The shape of the binomial distribution is always symmetric.

Binomial distribution is always a symmetrical distribution. True False True False. If events A and B are independent, then P(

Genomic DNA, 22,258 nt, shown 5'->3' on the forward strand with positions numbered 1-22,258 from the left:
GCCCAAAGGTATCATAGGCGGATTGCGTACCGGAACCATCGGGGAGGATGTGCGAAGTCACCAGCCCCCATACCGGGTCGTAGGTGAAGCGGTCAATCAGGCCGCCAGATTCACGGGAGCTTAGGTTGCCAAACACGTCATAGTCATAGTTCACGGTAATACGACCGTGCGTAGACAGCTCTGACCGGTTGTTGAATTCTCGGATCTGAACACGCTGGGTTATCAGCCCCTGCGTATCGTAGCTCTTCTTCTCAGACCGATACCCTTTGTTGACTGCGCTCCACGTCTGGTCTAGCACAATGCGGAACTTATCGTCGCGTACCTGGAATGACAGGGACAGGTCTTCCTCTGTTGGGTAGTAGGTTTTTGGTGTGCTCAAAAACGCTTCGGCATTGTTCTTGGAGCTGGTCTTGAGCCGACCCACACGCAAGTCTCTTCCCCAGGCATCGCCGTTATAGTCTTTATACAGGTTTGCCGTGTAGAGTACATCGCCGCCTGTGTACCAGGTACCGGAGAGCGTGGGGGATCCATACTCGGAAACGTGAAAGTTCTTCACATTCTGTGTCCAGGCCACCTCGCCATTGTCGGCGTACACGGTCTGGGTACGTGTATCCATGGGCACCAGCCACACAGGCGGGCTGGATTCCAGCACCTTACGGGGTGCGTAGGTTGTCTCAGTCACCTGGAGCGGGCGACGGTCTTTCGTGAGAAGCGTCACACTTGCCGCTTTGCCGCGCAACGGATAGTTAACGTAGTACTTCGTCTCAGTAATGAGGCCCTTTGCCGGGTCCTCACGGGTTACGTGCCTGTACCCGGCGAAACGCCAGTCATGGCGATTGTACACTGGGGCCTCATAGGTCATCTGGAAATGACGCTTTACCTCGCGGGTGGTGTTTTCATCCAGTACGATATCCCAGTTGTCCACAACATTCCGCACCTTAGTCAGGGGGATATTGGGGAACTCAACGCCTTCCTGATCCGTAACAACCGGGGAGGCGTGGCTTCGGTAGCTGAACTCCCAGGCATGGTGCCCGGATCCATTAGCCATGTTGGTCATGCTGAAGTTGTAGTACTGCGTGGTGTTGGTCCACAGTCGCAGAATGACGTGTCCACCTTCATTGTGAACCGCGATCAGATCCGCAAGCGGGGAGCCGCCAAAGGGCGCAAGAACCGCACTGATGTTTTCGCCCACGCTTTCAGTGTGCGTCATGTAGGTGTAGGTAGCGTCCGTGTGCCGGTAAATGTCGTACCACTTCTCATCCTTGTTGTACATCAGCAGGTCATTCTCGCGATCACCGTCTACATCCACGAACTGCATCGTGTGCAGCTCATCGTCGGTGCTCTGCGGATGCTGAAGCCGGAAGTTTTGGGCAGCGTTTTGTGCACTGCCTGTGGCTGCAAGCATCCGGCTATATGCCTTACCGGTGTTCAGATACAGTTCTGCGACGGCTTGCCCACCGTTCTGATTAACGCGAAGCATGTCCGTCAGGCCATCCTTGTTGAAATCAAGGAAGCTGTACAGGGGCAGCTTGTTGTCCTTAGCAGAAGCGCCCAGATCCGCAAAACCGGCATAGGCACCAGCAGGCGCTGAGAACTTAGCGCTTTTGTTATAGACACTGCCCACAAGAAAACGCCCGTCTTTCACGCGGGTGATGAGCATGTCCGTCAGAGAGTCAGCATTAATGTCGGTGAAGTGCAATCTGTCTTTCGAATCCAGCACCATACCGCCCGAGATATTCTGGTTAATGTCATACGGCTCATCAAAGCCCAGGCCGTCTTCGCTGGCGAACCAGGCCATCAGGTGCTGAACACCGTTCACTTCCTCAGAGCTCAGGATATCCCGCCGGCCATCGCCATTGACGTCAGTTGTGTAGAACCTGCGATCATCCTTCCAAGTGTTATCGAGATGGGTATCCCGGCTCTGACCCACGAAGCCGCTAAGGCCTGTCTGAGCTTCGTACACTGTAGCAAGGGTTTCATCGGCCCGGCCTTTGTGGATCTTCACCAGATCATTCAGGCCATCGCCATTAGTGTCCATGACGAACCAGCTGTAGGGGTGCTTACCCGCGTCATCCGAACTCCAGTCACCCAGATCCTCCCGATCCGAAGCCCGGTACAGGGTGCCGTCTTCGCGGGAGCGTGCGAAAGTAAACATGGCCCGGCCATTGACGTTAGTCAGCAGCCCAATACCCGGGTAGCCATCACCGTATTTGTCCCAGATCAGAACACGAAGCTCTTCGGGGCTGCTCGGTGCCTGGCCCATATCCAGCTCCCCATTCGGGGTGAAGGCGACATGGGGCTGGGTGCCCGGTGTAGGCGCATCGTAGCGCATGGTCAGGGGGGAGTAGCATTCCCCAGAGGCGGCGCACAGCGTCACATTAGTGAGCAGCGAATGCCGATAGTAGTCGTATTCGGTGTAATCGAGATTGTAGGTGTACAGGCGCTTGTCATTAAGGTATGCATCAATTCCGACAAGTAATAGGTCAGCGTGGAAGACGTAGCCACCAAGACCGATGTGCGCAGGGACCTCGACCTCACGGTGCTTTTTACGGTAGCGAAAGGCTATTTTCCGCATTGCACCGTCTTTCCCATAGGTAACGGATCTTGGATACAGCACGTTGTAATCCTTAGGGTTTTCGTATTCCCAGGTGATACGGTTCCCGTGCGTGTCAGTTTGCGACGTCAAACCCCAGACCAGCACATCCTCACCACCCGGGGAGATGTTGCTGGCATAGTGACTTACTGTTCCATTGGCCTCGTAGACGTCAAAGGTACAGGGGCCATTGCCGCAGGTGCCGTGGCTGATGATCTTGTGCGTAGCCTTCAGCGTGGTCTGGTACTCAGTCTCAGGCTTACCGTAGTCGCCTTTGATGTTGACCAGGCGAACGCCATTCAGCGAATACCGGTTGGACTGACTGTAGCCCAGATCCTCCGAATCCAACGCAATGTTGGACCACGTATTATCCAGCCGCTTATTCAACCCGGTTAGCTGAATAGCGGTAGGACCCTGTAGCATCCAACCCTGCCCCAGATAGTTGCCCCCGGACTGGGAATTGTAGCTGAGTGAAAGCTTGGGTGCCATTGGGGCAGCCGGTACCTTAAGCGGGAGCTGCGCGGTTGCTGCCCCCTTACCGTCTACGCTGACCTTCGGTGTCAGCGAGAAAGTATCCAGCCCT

(A) False. Binomial distribution is symmetric only for p = 0.5. i.e. probability of success is 0.5. (B) False. P(A or B) = P(A) + P(B) if A and B are mutually exclusive (C) False. The sampling distribution of sample mean bar{x} text{ is } Nleft(mu, frac{sigma^2}{n}right). text{Here we know } sigma^2 text{ but } mu text{ is unkown.} text{so } bar{x} sim Nleft(mu, 1). text{ where } mu text{ is unkown.} (D) False. text{If X and Y are independent, } sigma^2_{X+Y} = sigma^2_{X} + sigma^2_{Y}. (E) True. Population standard deviation and width (margin of error) of the confidence interval are directly proportional. (F) False. Such a study is called experimental studies or interventional studies. (E) False. The central limit theorem is applicable for large sample size only but population distribution need not be bell-shaped. (F) True. 99% C.I. will cover the value 1 as long as the p-value associated with the hypothesis is greater than 0.005. (G) True. Many test statistics takes this form. (H) False. If the test is significant at 5% level of significance, it means that if the null hypothesis was really true, there was very little chance (less than 5%) of observing the sample we have at hand.

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